I believe we have come to see the world in black and white, whereas in the past they saw it in colour. I believe we have also lost all sense of mystery.

I refer to our culture, not our Catholic faith.


#9

You seem to be noticing the wrestling that will always occur between Catholic philosophy and Puritan philosophy. I conclude that secular is just simply the Puritan philosophy stripped of its theology.


#10

This is true. God is…the Way, the Truth, the Life.
Parables are an example. God inspires these with his Truth even though they are not factual.

As an RCIA facilitator I find that most Christians are bewildered by conflating and misunderstanding these terms:
Inspiration
Inerrancy
Truth
Story
Context
Literal
Allegory
Etc…

It is real hard to get these points across.


#11
  1. Dictionary Definition of “Truth”
    The true or actual state of a matter:
  2. conformity with fact or reality; verity: the truth of a statement.
  3. a verified or indisputable fact, proposition, principle, or the like: mathematical truths.
    3. the state or character of being true.
    4. actuality or actual existence.
    5. an obvious or accepted fact; truism; platitude.
    6. honesty; integrity; truthfulness.
    7. (often initial capital letter) ideal or fundamental reality apart from and transcending perceived
    experience:
    8. agreement with a standard or original.
    9… accuracy, as of position or adjustment.
    10. Archaic. Fidelity or constancy.
    TEN REALITIES of a single truth

2 the Bible in its entirety is either God’s TRUTH {message; but not necessarily entirely factual} or its worthless!

3 Its some 2,000 years young, so that portends its TRUTHS

4 Christ {GOD; all Knowing and ALL Wise} knew what the furture would hold and HOW His Truths would be challenged and tested time N" again

Which is precisely what He clung to just ONE {historically & Biblically}:slight_smile:

Just One True God: Exodus 6:7

Just One true set of Faith beliefs; Mt 16:15-19; Jn. 17:17-20; Mt. 28:18-20; Eph 4:1-7 {NOTE the singular tense words Inspired by the Holy Spirit}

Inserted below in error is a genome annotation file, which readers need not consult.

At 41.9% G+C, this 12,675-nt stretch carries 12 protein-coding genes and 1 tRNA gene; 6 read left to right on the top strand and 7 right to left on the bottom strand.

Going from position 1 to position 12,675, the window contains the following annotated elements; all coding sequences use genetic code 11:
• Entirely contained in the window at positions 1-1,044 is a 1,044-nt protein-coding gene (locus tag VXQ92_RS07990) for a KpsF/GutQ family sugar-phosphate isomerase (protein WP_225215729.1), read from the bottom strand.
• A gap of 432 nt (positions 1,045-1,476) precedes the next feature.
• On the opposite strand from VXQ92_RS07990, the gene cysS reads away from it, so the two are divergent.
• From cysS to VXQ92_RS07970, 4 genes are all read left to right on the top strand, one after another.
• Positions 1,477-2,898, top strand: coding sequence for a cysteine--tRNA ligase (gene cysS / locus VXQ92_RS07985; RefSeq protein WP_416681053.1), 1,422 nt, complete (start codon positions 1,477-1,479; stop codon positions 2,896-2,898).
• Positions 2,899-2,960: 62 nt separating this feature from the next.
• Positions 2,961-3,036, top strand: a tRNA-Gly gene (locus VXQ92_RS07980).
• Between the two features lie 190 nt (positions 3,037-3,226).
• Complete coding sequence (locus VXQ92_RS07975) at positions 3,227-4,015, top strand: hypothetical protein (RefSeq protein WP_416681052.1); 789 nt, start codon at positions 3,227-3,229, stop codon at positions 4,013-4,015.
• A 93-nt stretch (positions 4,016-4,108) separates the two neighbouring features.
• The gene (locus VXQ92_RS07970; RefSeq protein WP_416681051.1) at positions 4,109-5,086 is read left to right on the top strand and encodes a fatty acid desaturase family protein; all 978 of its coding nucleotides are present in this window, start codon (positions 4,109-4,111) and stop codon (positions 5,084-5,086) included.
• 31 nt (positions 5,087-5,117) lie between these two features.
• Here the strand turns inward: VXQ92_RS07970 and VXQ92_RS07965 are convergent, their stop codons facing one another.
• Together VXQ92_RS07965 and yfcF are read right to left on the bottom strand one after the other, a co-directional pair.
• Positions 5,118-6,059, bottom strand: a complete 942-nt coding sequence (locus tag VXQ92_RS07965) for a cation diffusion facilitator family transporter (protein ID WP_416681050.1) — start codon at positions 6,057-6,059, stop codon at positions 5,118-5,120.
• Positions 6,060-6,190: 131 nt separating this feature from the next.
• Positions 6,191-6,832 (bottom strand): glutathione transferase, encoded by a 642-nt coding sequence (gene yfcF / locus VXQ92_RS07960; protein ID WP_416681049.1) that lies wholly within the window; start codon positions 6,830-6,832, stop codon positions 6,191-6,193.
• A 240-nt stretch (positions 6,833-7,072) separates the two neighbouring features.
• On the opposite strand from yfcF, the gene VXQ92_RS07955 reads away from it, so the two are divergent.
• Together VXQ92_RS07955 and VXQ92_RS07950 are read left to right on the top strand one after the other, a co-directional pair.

And Just “My Church” singular Mt 16:18

ALWAYS just One KNOWING that by doing so, he was giving humanity thier best chance to realize through simple logic, that ONE was and remaind HIS Choice and exactly what he Gave to is:D

God Bless you

Patrick


#12

I do study in both Hebrew and Greek, and look to the structure, syntax and verbiage of the original languages.
I do not believe that that actual translators were given divine inspiration, but I do believe Gods word was protected from error when translated word for word.
I have yet to see in Scripture the word Magesterium.

FYI, Baptists do not consider themselves to be “Protestants”.


#13

If God protected the translators from error then God inspired the translators. If not God then who protected the translators from error?

I have yet to see in Scripture the word “Trinity.”

Pardon my error but the grammar does suggest that “Southern Baptists” protest something against “Baptists” and “Dispensationals” protest something against “Southern Baptists.” If not, why then the compound modifiers to “Baptist”?


#14

There are lots of words not in the bible.
“The bible” is not in the bible. It is properly inferred.
Magisterium is also properly inferred.

If Christ left no authority, how can you claim that God’s word was protected when translated “word for word”? By whose authority?